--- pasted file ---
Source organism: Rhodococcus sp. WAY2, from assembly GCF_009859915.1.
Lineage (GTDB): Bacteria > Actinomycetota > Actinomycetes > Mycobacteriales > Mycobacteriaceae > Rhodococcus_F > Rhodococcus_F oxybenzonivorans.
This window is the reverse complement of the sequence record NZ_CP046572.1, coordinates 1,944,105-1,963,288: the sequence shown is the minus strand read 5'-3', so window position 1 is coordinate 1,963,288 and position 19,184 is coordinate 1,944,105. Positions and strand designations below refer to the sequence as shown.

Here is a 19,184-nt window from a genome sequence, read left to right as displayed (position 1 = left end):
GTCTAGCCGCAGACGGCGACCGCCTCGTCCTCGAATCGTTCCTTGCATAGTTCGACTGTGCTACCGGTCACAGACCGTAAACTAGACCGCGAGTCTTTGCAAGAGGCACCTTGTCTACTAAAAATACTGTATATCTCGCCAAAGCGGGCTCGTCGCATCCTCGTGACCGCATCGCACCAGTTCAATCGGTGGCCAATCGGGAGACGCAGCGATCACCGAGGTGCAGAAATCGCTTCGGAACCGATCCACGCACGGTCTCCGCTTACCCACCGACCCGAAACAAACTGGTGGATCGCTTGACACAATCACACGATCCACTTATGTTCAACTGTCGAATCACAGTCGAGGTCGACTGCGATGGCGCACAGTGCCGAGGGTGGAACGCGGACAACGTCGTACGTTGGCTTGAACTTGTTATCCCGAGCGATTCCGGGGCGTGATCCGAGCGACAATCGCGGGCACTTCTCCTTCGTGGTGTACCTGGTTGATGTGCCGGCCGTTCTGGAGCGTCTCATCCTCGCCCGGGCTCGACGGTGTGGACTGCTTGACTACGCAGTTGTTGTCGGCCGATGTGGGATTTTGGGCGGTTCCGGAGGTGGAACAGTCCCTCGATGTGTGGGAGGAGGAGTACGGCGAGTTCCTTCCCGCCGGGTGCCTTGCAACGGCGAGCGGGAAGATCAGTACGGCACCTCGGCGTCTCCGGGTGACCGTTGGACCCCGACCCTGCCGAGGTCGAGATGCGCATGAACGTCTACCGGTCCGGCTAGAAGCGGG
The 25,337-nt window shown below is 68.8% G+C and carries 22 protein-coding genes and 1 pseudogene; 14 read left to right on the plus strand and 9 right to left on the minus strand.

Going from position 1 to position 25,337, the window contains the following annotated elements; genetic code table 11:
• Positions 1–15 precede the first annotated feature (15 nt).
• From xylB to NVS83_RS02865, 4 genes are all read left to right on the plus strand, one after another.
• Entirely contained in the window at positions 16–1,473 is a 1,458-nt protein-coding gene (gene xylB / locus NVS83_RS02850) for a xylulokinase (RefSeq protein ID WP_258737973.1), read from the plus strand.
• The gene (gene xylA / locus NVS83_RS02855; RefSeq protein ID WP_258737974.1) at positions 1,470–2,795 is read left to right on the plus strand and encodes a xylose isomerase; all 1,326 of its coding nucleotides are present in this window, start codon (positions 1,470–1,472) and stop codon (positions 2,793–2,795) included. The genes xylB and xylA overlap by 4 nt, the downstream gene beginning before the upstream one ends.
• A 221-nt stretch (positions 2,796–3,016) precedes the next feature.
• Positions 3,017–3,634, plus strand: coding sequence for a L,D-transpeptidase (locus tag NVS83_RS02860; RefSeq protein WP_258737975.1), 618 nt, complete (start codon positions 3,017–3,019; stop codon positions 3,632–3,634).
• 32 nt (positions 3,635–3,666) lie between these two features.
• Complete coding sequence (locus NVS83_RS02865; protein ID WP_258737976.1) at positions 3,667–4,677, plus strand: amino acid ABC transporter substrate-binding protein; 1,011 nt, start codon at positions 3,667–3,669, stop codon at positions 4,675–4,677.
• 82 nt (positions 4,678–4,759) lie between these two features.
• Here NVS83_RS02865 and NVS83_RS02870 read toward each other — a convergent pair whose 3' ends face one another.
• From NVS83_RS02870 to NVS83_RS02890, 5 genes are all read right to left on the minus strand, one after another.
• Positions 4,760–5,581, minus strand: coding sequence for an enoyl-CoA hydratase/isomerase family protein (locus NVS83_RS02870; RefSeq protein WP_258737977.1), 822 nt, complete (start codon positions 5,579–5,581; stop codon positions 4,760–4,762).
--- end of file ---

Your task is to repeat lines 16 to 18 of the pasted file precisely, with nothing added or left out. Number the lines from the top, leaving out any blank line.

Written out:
• 82 nt (positions 4,678–4,759) lie between these two features.
• Here NVS83_RS02865 and NVS83_RS02870 read toward each other — a convergent pair whose 3' ends face one another.
• From NVS83_RS02870 to NVS83_RS02890, 5 genes are all read right to left on the minus strand, one after another.